Attorneys for organizations involved in legal cases on Maui argue that the state constitution and water code are clear that water must be held as a public trust and priority must be given to protecting the environmental resource and for native Hawaiian customary practices, such as taro farming.
Alan Murakami, an attorney with the Native Hawaiian Legal Corp., said that the latest appointment of someone who lacks experience in these issues shows a disregard of this constitutional mandate.
“Yamamura is a symptom of this particular atrocious behavior,” he said.
Four major decisions before the water commission that pitted large-scale agricultural and developer interests against those of environmentalists and Native Hawaiians ended up in the Supreme Court. All four of the decisions by the seven-member commission that were seen as favorable to developers and ag interests were overturned. These included the Koolau Agriculture case, Waiahole, Wai Ola and the Kukui Molokai case.
“The commission is batting zero on Supreme Court cases,” said Murakami, which is why critics have stressed the need for appointing candidates with extensive experience in the complicated legal history of water rights in Hawaii and the state water code.
Whether Yamamura, 62, fills those requirements is debatable. The statute just says that appointees must have “significant” experience in water management.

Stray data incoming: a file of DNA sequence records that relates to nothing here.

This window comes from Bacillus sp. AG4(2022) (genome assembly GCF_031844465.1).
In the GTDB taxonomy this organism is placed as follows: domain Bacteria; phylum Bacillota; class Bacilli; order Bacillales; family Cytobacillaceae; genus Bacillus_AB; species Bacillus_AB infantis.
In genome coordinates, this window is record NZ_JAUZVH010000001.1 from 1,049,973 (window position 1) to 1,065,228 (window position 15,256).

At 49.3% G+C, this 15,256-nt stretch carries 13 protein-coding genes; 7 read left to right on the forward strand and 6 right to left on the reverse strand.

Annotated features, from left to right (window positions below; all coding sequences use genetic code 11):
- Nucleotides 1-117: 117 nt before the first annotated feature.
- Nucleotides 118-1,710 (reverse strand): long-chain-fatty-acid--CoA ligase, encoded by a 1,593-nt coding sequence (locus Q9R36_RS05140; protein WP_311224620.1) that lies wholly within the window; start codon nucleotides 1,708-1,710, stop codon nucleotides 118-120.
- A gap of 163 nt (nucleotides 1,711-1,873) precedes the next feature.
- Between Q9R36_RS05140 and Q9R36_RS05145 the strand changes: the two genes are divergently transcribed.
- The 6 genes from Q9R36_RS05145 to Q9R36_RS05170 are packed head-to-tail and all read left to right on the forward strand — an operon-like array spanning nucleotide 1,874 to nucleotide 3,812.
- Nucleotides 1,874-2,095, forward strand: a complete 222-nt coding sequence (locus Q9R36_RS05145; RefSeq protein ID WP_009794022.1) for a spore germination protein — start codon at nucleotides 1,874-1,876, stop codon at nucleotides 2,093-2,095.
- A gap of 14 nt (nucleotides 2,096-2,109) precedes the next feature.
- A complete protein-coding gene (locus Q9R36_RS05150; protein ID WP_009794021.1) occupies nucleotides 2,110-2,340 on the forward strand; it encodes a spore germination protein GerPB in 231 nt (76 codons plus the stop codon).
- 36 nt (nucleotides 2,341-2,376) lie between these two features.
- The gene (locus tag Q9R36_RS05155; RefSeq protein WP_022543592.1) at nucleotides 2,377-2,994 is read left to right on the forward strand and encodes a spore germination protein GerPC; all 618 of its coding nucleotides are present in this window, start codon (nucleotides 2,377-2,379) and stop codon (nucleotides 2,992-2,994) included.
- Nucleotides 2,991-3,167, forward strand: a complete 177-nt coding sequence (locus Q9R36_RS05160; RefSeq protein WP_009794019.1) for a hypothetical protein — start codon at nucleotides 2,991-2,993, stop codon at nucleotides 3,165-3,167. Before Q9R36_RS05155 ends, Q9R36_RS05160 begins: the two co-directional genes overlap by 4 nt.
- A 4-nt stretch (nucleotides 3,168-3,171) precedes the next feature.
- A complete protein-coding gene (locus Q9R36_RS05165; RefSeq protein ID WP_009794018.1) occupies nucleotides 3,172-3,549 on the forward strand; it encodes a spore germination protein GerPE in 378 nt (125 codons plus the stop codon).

Yamamura has spent more than three decades as a land appraiser, mostly for ACM Consultants. He said that water was often a critical factor in determining land values.
He also served on the Hawaii Board of Land and Natural Resources from 2001 to 2006, where he worked on an appraisal of the East Maui Irrigation system.
Yamamura said that some of the county board of water supply’s tasks include reviewing plans and budgets. It also hears appeals from people not granted a water meter.
But some doubt whether this rises to the level of “significant experience in water resource management.”
“The Maui water board is purely advisory,” said Lucienne deNaie, who has been heavily involved in Maui water issues and often testifies in front of the county board as a community activist. “There is no charter of any kind that commissioners have a background in water.”
She said that Yamamura seemed like a political appointment.
“That’s not really where we need to go to find the best and brightest to make our policy decisions,” she said.